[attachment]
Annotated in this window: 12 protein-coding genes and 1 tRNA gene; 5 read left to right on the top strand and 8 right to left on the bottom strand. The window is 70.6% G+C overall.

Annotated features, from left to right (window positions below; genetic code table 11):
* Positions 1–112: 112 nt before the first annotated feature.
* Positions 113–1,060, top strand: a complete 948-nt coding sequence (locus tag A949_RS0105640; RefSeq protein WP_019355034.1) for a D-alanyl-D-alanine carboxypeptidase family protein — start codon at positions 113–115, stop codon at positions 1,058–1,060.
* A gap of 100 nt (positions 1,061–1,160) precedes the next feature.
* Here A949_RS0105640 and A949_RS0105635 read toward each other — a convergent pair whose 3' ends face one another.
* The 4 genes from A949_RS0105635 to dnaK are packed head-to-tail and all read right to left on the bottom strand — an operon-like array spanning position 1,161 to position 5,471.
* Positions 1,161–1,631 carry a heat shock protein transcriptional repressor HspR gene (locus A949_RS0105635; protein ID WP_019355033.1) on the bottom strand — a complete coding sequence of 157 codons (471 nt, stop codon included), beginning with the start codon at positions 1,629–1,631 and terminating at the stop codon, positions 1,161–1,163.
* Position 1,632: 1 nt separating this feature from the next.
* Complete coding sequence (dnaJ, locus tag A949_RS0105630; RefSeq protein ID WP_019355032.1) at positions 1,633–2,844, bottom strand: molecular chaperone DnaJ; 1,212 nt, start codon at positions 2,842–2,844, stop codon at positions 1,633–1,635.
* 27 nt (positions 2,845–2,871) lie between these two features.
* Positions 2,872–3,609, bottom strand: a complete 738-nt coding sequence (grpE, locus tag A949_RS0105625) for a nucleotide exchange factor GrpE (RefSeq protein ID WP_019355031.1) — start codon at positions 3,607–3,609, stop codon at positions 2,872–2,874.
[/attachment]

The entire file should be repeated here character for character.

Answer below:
Annotated in this window: 12 protein-coding genes and 1 tRNA gene; 5 read left to right on the top strand and 8 right to left on the bottom strand. The window is 70.6% G+C overall.

Annotated features, from left to right (window positions below; genetic code table 11):
* Positions 1–112: 112 nt before the first annotated feature.
* Positions 113–1,060, top strand: a complete 948-nt coding sequence (locus tag A949_RS0105640; RefSeq protein WP_019355034.1) for a D-alanyl-D-alanine carboxypeptidase family protein — start codon at positions 113–115, stop codon at positions 1,058–1,060.
* A gap of 100 nt (positions 1,061–1,160) precedes the next feature.
* Here A949_RS0105640 and A949_RS0105635 read toward each other — a convergent pair whose 3' ends face one another.
* The 4 genes from A949_RS0105635 to dnaK are packed head-to-tail and all read right to left on the bottom strand — an operon-like array spanning position 1,161 to position 5,471.
* Positions 1,161–1,631 carry a heat shock protein transcriptional repressor HspR gene (locus A949_RS0105635; protein ID WP_019355033.1) on the bottom strand — a complete coding sequence of 157 codons (471 nt, stop codon included), beginning with the start codon at positions 1,629–1,631 and terminating at the stop codon, positions 1,161–1,163.
* Position 1,632: 1 nt separating this feature from the next.
* Complete coding sequence (dnaJ, locus tag A949_RS0105630; RefSeq protein ID WP_019355032.1) at positions 1,633–2,844, bottom strand: molecular chaperone DnaJ; 1,212 nt, start codon at positions 2,842–2,844, stop codon at positions 1,633–1,635.
* 27 nt (positions 2,845–2,871) lie between these two features.
* Positions 2,872–3,609, bottom strand: a complete 738-nt coding sequence (grpE, locus tag A949_RS0105625) for a nucleotide exchange factor GrpE (RefSeq protein ID WP_019355031.1) — start codon at positions 3,607–3,609, stop codon at positions 2,872–2,874.